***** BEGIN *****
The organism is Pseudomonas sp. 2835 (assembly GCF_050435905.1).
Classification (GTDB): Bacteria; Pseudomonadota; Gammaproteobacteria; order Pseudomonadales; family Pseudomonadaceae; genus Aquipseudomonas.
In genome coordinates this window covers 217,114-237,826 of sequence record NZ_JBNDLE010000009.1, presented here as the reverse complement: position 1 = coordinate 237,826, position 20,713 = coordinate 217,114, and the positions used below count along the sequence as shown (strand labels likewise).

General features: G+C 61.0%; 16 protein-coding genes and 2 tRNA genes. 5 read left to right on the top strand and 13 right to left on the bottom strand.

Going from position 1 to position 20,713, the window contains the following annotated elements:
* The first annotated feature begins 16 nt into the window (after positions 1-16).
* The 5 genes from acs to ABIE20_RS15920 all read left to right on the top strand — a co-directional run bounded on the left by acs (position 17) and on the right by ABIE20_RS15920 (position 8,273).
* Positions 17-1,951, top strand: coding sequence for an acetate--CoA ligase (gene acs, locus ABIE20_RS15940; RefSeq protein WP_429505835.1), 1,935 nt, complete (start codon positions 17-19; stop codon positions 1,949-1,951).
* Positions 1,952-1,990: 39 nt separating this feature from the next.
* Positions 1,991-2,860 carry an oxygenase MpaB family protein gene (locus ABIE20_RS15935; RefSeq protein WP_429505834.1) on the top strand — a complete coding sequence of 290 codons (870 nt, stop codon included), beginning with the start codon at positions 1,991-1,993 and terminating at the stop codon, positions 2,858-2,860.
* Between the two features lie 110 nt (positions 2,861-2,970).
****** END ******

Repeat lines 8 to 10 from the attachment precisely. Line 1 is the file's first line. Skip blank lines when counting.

* Positions 17-1,951, top strand: coding sequence for an acetate--CoA ligase (gene acs, locus ABIE20_RS15940; RefSeq protein WP_429505835.1), 1,935 nt, complete (start codon positions 17-19; stop codon positions 1,949-1,951).
* Positions 1,952-1,990: 39 nt separating this feature from the next.
* Positions 1,991-2,860 carry an oxygenase MpaB family protein gene (locus ABIE20_RS15935; RefSeq protein WP_429505834.1) on the top strand — a complete coding sequence of 290 codons (870 nt, stop codon included), beginning with the start codon at positions 1,991-1,993 and terminating at the stop codon, positions 2,858-2,860.